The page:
In which issues concerning the profession of philosophy are bitched griped about
Who needs a job? Cheez Whiz is cheap!
Cheez Whiz? Don't get too crazy with that stuff.
What is an academic "fellowship"? Heretofore, I'd thought a fellowship meant the awarding of a substantial amount of money to enable one to carry-out research, focus on course-work, etc. At my university, at least, the competitive teaching fellowships are explicitly awarded, in part, to support doctoral candidates writing dissertations (in addition to their teaching one course). And so I was a little bemused to read this: "The Department of Religion and Philosophy at Lebanon Valley College invites applications for a nine month, full-time teaching fellowship starting August 2011. The successful candidate will teach three courses in the fall semester and four courses in the spring." I'm not saying this is a bad job. But if you're asking someone to teach one course shy of a 4/4 load for $35,000, don't try to dress it up through a misleading use of a fancy title.
Some schools use the term "teaching fellow" to describe something akin to being an adjunct, but with supervision. A TF (unlike a TA) would be responsible for all course content, etc., but is working under the supervision of another professor (unlike an adjunct, who works independently).So, the difference is the supervision, and that the TF is supposed to be learning to be a teacher. It's a position that would be open to an ABD. wv: harmsim: virtual harm
@12:15I think the modifier "Teaching" is a good tip-off that the money one would be receiving isn't intended to "enable one to carry-out research, focus on course-work, etc."
Somewhat off-topic:I've been asking fellow grad students in my department whether they would teach philosophy for free. My setup usually goes: Imagine someone from NYU, Oxford, (insert your favorite top program) offered you an adjunct position, teaching 1-4/+ (you pick) intro level courses a semester, receiving no pay and no benefits and no TA or grader. Would you take the offer? So far everyone I've asked has said no. I am on the other side here--if a poopy SLAC or state college, even, offered me a slot volunteer teaching intro courses, I would likely take it, especially if it could continue indefinitely, I could pick how many to teach each semester, and the school was in a nice area. I am curious whether anyone else would volunteer teach, or whether they would under some circumstances. I am also wondering if it would actually be possible (legal?) to get such a gig as I'd sign up for it now if I could. What do you o-smokers think?
I've been trolling the smoker for free for a while now. I'd be happy to troll poopier blogs too, but my friends think I'm mad as a hatter.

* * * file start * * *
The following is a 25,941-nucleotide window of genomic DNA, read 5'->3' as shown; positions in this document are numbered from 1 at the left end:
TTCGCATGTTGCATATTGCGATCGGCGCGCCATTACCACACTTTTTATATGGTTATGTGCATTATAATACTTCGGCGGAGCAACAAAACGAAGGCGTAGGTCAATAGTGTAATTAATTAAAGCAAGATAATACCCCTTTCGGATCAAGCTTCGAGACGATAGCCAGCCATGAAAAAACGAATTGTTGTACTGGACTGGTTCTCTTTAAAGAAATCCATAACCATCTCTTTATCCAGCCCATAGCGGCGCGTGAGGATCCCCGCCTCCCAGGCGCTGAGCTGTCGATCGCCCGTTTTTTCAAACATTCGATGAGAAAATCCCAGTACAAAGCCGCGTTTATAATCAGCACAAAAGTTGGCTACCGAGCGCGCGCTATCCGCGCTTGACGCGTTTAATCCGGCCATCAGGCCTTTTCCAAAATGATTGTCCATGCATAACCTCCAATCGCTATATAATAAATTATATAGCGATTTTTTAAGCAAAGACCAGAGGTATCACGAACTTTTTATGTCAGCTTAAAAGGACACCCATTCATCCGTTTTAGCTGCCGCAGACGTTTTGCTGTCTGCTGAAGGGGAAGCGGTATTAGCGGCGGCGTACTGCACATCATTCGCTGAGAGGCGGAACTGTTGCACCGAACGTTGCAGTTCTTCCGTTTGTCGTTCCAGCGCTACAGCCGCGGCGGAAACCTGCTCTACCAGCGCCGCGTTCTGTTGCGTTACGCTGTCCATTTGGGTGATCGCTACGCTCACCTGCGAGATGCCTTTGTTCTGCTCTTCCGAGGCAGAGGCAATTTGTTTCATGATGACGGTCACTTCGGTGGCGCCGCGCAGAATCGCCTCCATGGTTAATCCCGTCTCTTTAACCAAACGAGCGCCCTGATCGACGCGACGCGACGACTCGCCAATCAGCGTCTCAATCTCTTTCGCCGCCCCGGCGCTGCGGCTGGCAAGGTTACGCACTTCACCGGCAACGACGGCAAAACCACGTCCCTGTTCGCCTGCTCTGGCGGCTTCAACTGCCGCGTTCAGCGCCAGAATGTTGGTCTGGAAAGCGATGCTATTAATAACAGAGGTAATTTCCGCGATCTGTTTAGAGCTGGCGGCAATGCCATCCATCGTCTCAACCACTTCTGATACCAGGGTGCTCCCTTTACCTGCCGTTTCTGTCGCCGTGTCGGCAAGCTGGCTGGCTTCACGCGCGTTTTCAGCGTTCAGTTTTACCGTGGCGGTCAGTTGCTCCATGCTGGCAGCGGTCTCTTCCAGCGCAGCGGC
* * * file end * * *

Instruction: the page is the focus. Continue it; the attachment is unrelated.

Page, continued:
So, the difference is the supervision, and that the TF is supposed to be learning to be a teacher.But that's not what this department wants/offers. There's no mention of "mentoring" or helping an ABD learn to teach. In fact, prior college-level teaching experience is a necessary condition for even getting the job. ("Applicants must have attained ABD status or a recent Ph.D. and have experience in college-level teaching.") It looks like they're just using 'teaching fellowship' as a fancy name for a low-paid, non-tt VAP with a heavy teaching load; and that because you're a 'teaching fellow' instead of a VAP you'll be paid less.
Anon 5:49 -- what would be the benefit, for me or for the school, of my volunteering to teach philosophy? For me, it would mean an extra job, in addition to the jobs I already have. For schools, who would presumably be charging tuition for the classes I teach, it might be marginally more profitable than paying a stipend to a grad student to teach. But since teaching classes is a valuable part of a grad education, it would diminish the grad student experience to have an outsider teaching instead.At a school where I used to adjunct, there was an older gentleman there who was an adjunct. When the school faced budget cuts and had to cut back on their adjuncts, he volunteered to have classes cut because, as he told me, he "didn't need the money." Presumably, he just really liked teaching. I like teaching too, but I can't afford to work for nothing. I couldn't afford to work for nothing in grad school either, and typically had three or four jobs simultaneously when I was in grad school (adjunct, TA, day job, weekend job). I needed every one of those jobs. WV: suploit: what schools do when they substitute unpaid teachers for paid teachers